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Priority Based Client Scheduling in AIX Windows

IP.com Disclosure Number: IPCOM000121885D
Original Publication Date: 1991-Oct-01
Included in the Prior Art Database: 2005-Apr-03
Document File: 2 page(s) / 63K

Publishing Venue

IBM

Related People

Desai, P: AUTHOR [+2]

Abstract

The problem is the current X server model services 'n' requests from a client before scheduling the next client. If each of these requests is large, clients like the window manager, which provide the user interface, are not serviced frequently. The result is a jerky and unresponsive user interface. Solution:

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Priority Based Client Scheduling in AIX Windows

      The problem is the current X server model services 'n'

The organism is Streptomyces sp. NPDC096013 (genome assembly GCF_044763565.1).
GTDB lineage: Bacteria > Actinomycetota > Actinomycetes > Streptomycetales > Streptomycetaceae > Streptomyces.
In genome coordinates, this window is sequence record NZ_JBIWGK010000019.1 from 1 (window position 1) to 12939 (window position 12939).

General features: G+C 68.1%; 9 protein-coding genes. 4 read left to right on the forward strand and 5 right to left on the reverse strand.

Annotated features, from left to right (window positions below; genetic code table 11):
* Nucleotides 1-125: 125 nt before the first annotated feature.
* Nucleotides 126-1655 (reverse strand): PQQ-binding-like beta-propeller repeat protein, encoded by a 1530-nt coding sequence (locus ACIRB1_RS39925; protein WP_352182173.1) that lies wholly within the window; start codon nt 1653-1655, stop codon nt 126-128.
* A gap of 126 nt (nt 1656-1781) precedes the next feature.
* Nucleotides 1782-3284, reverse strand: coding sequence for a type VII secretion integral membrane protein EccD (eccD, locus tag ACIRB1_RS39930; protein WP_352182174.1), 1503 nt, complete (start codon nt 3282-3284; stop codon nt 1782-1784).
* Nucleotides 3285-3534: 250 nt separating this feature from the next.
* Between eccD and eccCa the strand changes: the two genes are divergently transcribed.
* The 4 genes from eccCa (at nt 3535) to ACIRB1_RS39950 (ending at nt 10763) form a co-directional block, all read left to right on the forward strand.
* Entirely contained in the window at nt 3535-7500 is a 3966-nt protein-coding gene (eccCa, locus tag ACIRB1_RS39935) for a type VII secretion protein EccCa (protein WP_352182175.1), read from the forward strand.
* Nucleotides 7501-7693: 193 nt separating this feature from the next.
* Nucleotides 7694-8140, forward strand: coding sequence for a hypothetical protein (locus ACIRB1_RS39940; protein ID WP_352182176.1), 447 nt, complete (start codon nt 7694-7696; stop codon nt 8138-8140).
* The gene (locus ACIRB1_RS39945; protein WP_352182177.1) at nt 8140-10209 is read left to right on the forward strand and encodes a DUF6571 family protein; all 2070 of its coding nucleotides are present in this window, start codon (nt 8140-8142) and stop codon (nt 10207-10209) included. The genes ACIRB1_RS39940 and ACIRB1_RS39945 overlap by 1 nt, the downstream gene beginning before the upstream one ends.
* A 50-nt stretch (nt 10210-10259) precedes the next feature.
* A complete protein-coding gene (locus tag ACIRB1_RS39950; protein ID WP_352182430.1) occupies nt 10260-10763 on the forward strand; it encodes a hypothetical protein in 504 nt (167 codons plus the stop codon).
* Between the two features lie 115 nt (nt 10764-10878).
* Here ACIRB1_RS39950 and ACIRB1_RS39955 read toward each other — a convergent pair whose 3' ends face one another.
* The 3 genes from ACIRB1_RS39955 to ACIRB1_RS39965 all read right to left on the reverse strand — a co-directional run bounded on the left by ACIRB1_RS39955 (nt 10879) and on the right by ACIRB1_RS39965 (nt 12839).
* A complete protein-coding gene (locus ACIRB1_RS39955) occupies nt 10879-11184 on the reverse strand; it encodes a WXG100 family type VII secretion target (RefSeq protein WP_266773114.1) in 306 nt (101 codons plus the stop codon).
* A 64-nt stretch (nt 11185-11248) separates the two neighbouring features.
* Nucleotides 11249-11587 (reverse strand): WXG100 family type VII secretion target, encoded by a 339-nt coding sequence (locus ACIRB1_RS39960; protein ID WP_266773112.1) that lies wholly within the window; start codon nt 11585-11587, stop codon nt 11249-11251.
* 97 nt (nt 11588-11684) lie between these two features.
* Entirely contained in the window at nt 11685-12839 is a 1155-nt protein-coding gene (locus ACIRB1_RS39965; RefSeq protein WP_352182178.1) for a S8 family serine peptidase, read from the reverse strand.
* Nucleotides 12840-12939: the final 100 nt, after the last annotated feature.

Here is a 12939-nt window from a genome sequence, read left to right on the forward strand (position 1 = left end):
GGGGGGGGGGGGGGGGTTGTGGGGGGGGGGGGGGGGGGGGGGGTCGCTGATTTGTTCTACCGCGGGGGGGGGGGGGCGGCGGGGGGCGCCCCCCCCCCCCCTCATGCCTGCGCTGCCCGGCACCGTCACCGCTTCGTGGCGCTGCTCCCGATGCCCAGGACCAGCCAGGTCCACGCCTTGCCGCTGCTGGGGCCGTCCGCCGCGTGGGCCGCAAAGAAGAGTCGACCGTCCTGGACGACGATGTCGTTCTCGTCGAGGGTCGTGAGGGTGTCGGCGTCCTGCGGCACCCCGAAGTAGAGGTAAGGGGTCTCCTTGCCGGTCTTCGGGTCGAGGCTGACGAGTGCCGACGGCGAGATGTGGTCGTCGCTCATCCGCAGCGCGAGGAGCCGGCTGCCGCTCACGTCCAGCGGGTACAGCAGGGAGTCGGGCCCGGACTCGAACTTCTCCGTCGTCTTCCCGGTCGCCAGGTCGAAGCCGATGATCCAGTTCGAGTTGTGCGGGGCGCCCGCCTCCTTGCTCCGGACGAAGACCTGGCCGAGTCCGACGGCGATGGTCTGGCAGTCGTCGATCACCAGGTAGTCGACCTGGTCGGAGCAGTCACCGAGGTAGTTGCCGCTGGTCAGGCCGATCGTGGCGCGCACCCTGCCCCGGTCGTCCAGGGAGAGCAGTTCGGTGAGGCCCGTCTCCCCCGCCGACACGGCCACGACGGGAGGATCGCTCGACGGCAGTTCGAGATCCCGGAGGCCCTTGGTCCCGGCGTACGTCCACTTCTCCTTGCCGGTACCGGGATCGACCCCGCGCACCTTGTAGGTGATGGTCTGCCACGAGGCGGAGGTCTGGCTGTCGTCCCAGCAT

requests from a client before scheduling the next client. If each of
these requests is large, clients like the window manager, which
provide the user interface, are not serviced frequently.  The result
is a jerky and unresponsive user interface.
      Solution:

      The scheduling algorithm in the X server needs to be modified
to allow clients that are 'hogging' the server to be pre-empted in
favor of clients that need to be serviced more often.

      Clients that need to be serviced more often, that is, they are
to have a higher priority than the other clients, should be
identified when they register with the server. The client index of
each of these clients is saved. Registration can occur by various
methods.  For example, a client that selects the SubstructureRedirect
mask as part of the X Window System event processing mechanism can be
identified as the window manager and since this client requires that
it be serviced more often than any of the other clients, its client
index is saved and used in the new scheduling model.

      The following is a brief outline of the current scheduling
algorithm:
      o    The server is normally 'asleep' in the select system call
waiting for clients to request service.  When one or more clients
send the server a request, the server starts processing each of the
clients that require attention.
...